Baker’s Game is the name commonly given to a game described by amateur mathematician Martin Gardener which appears to be the main forerunner to the populate FreeCell game. It differs from FreeCell in that in Baker’s Game, cards are build by suit (whereas they are build in sequences of alternating colours in FreeCell).
Martin Gardener introduced the game in his Mathematical Games column in Scientific American. He recounts how:
C. L. Baker, until recently a senior staff member of the computer sciences department of the Rand Corporation, has called my attention to a little-known solitaire game he found could be simplified to provide an endless series of intriguing combinatorial puzzles. The game was taught Baker by his father, who in turn learned it from an Englishman during the 1920s. It differs from most solitaire games in that, although the initial pattern is determined by chance, once the cards have been placed the player has complete information. Each initial layout is therefore solvable or unsolvable, and finding a solution becomes a stimulating challenge.
Hence, a distinctive feature of the game as Gardener introduced it— as you might expect, he was interested in the “puzzle” aspect of the game— was the fact that it could exist in different combinations. He describes how “it was Baker’s happy discovery that removing one, two or three suits from the full deck creates games of ‘lower order.’ For the three-suit, or order-3 game, the cards are dealt into seven columns, and there are three P cells and three T cells…”. (We will see below what these different “cell” types refer to…)
Solitaire Whizz therefore includes both 4-suit and 3-suit variants of the game.
How to play Baker’s Game
Baker’s Game is essentially played in a similar way to Free Cell, except that cards are built in suit sequence rather than black/red alternating sequence, and that the game can be played with fewer than 4 suits.
Optionally, one suit is removed from the deck at random. Then, all cards are dealt face up into either 7 or 8 columns (7 columns if you are playing with three suits; 8 if you are playing with four suits).
At the top of the layout, there are either three or four foundation piles, depending on the number of suits you are playing with. As in Free Cell, there are also a number of empty “free cells” to the right of the foundations. There are as many free cells as there are suits.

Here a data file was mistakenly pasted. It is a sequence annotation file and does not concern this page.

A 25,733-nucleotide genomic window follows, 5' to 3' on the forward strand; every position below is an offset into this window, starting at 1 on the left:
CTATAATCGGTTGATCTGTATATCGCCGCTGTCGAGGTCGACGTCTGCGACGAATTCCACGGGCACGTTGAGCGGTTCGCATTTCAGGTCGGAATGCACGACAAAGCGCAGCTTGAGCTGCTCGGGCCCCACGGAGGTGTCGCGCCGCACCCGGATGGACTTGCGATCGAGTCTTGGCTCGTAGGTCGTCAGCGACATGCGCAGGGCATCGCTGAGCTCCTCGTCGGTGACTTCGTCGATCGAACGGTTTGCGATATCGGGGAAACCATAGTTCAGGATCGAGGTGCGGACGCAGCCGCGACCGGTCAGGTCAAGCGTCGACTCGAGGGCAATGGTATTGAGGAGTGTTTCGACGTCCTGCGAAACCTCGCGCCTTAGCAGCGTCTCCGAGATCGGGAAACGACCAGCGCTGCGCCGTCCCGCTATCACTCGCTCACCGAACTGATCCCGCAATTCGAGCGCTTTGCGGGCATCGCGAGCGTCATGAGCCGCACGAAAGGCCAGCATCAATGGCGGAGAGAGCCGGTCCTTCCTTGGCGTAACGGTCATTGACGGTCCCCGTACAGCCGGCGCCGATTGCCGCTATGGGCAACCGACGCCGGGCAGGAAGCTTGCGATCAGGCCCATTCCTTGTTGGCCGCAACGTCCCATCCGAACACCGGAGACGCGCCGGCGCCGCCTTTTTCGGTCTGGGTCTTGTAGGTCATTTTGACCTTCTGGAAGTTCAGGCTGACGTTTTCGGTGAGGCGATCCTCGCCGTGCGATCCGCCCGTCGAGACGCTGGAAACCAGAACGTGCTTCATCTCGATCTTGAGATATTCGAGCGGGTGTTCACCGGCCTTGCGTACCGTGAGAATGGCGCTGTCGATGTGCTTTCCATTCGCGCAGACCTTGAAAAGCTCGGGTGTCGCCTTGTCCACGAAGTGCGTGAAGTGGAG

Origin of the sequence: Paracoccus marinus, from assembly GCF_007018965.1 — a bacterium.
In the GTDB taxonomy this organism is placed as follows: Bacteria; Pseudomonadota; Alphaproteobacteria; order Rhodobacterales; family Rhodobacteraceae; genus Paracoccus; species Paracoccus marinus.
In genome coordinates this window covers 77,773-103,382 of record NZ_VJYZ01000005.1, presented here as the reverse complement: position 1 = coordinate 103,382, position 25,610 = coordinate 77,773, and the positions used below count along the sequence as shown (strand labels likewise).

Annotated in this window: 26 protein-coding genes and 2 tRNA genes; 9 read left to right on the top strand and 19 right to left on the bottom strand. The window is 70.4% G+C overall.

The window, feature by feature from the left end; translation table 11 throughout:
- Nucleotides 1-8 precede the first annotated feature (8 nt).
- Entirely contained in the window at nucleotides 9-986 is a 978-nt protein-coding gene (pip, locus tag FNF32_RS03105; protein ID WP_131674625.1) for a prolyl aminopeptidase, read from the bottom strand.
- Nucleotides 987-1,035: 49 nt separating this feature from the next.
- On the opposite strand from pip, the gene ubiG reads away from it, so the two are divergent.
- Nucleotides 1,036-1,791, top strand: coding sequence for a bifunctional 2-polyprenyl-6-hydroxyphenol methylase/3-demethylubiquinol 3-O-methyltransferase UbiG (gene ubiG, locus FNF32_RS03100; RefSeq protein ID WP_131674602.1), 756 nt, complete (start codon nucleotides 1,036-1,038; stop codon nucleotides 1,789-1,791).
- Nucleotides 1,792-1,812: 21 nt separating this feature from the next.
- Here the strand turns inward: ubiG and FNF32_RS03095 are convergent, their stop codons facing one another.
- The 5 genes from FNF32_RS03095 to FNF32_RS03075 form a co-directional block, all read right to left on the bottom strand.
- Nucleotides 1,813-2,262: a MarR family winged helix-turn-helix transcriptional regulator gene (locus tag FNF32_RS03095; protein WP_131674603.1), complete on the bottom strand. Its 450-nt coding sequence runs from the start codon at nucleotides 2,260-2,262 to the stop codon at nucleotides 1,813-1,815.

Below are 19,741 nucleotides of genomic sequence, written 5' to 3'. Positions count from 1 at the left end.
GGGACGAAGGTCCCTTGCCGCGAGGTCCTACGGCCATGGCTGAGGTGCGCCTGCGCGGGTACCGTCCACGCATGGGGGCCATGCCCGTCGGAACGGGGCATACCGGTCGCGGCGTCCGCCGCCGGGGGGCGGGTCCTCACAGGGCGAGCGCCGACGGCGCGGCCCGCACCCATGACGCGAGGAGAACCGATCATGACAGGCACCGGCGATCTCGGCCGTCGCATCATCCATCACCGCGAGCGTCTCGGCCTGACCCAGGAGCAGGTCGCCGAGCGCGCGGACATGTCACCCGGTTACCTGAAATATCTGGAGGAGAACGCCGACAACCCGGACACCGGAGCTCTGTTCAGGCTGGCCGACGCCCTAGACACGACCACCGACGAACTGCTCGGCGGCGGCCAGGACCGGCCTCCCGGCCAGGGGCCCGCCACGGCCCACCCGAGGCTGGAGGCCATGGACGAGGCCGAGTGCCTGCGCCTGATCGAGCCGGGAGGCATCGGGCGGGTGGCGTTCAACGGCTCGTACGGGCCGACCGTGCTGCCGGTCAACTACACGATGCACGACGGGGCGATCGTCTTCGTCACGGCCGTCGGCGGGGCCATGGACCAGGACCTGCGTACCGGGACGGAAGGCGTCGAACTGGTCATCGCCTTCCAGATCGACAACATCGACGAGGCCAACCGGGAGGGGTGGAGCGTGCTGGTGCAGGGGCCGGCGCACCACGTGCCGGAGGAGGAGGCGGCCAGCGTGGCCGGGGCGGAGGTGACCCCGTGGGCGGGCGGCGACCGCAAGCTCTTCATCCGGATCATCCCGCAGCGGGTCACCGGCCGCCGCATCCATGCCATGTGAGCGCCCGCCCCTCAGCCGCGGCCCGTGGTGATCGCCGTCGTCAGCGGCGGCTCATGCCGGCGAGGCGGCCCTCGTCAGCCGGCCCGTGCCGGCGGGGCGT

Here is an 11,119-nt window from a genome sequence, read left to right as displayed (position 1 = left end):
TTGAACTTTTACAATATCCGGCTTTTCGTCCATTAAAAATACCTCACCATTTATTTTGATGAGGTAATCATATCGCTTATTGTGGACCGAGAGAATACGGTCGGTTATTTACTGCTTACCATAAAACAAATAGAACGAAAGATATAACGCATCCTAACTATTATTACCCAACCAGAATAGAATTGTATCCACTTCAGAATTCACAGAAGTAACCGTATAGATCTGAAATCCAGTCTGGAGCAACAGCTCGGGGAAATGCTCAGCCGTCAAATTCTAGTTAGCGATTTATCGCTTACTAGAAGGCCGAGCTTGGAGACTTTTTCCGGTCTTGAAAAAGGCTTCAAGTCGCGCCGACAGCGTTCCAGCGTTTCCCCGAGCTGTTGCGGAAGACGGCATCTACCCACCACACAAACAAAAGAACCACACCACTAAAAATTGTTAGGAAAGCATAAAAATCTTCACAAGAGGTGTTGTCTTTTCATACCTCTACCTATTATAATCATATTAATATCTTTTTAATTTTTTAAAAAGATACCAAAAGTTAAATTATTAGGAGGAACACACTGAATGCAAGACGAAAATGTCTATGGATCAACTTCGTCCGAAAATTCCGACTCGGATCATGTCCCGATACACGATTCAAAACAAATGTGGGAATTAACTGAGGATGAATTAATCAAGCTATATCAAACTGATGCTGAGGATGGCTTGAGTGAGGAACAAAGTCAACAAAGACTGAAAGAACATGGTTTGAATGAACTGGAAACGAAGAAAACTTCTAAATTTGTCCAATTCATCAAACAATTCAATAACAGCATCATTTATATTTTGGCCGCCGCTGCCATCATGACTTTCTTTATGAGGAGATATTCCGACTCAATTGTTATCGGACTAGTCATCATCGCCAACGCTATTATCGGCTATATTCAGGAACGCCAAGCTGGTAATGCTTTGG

In his description of Baker’s Game, Gardener actually referred to the free cells as “T cells” for temporary cells. He referred to the foundations as “P cells” or play-off cells.
As in its better known Free Cell variant and in many other solitaire games, the aim is to build all cards on to the foundation piles, one pile per suit. As the Aces become available, build them on to the foundations, followed by the corresponding 2s etc.
With minor adaptations, Gardner describes the rules of the game as follows (his “B columns” or board columns are what we would now refer to as “tableau columns”):
- Only one card may be moved at a time.
- Only the top (uncovered) card may be moved from any B column.
- An ace may be played on any empty P cell. On top of it may be played the [two] of the same suit, then the three, and so on [up to] the king. These cards may come from the exposed ends of columns or from the T cells.
- An uncovered card in a B column may be shifted to become the uncovered card of another B column only if it goes on a next-higher card of the same suit.
- Any card may be played on an empty T cell and remain there until you wish to move it somewhere else.
- If a B column becomes empty, any movable card may be placed as a new starting card for that column.
Notice that any card can fill a new tableau column in Baker’s game.
Moving Sequences of Cards
As with Free Cell, in the version of Baker’s Game described by Gardener (in an era that essentially predates the personal computer!) moves are made one card at a time. To speed up gameplay, in our modern version we allow sequences to be moved provided that enough T cells (i.e. free cells, remember!) are available so that the cards in the sequence could technically have been moved one by one.
Martin Gardener’s comments on Baker’s Game
Unsurprisingly, Gardener’s interest in Baker’s Game was as much as a mathematical puzzle as a solitaire game as we might view it today. He comments:
All kinds of difficult combinatorial questions are posed by Baker’s Game (I call it that because I have not so far discovered if the gamehas a name). Among many questions raised by Baker, and for which he has no answers, are the following. Does the probability of winning decrease as order-n increases? If so, does it decrease to zero for some finite n or merely to some nonzero limit? For a given order what is the maximum number of moves that may be required for a minimum-move solution? Can a computer program be written for finding minimum-move solutions to low-order games, or even for testing whether or not a solution exists?
Even if your interest is not to dissect its mathematical properties, it is intriguing to try out Baker’s Game as a forerunner to what is now one of the most popular solitaire games ever played.